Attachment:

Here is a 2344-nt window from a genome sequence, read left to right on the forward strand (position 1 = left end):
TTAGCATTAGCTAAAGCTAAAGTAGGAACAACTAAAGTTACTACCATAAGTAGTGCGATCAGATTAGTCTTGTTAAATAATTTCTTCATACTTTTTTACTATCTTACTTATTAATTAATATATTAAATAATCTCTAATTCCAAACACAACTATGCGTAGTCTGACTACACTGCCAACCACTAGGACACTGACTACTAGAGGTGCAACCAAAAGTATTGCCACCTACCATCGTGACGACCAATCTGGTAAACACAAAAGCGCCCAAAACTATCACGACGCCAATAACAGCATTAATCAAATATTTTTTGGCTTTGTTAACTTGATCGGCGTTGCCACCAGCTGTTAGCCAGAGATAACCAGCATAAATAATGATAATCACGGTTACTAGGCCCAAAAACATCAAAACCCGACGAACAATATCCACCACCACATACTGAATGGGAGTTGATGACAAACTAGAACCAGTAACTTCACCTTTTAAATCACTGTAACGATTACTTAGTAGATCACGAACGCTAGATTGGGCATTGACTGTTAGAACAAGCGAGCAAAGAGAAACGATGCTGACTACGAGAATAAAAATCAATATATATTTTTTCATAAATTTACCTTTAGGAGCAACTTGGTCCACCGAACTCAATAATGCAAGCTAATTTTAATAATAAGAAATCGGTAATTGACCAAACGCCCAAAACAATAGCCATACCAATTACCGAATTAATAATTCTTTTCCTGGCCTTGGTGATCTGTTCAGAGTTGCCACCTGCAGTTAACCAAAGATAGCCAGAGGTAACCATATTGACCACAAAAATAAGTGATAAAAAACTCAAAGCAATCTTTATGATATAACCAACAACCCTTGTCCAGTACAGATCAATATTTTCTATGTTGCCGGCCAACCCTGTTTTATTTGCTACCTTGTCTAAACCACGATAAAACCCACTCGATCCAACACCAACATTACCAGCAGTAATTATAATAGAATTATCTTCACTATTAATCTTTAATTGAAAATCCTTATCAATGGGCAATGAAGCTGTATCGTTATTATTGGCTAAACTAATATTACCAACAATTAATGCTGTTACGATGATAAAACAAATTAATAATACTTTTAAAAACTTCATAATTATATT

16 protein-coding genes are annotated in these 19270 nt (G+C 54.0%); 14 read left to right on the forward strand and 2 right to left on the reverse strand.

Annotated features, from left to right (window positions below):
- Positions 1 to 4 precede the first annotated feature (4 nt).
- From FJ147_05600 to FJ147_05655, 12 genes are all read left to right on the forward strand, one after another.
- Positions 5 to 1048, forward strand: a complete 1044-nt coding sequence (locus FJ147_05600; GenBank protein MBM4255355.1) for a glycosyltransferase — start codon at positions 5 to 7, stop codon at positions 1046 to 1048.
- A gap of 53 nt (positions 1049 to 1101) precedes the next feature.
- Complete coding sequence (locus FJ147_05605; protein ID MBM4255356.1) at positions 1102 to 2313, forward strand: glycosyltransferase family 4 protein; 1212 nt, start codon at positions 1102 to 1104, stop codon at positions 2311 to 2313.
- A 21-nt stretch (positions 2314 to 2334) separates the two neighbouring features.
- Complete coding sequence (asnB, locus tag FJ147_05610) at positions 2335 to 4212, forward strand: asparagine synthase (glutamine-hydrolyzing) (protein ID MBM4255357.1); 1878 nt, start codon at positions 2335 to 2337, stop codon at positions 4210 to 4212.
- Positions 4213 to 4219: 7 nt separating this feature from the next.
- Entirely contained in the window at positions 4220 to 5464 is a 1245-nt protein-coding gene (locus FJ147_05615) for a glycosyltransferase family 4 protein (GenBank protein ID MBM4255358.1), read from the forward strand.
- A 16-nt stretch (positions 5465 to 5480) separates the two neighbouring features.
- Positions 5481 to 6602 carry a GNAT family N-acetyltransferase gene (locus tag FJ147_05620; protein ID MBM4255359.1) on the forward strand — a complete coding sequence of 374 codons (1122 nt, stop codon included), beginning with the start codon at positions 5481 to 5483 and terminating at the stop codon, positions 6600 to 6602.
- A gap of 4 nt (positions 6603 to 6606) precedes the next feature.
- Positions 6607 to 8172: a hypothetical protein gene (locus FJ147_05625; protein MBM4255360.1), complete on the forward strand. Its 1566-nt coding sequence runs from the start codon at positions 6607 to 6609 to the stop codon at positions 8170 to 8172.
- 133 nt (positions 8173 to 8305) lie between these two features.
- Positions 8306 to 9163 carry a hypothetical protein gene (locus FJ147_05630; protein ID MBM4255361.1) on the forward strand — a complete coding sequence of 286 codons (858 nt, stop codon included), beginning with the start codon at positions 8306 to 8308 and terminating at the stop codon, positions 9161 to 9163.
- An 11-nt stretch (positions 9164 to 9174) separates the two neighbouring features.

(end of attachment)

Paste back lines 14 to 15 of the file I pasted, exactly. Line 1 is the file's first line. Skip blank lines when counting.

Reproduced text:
- A 16-nt stretch (positions 5465 to 5480) separates the two neighbouring features.
- Positions 5481 to 6602 carry a GNAT family N-acetyltransferase gene (locus tag FJ147_05620; protein ID MBM4255359.1) on the forward strand — a complete coding sequence of 374 codons (1122 nt, stop codon included), beginning with the start codon at positions 5481 to 5483 and terminating at the stop codon, positions 6600 to 6602.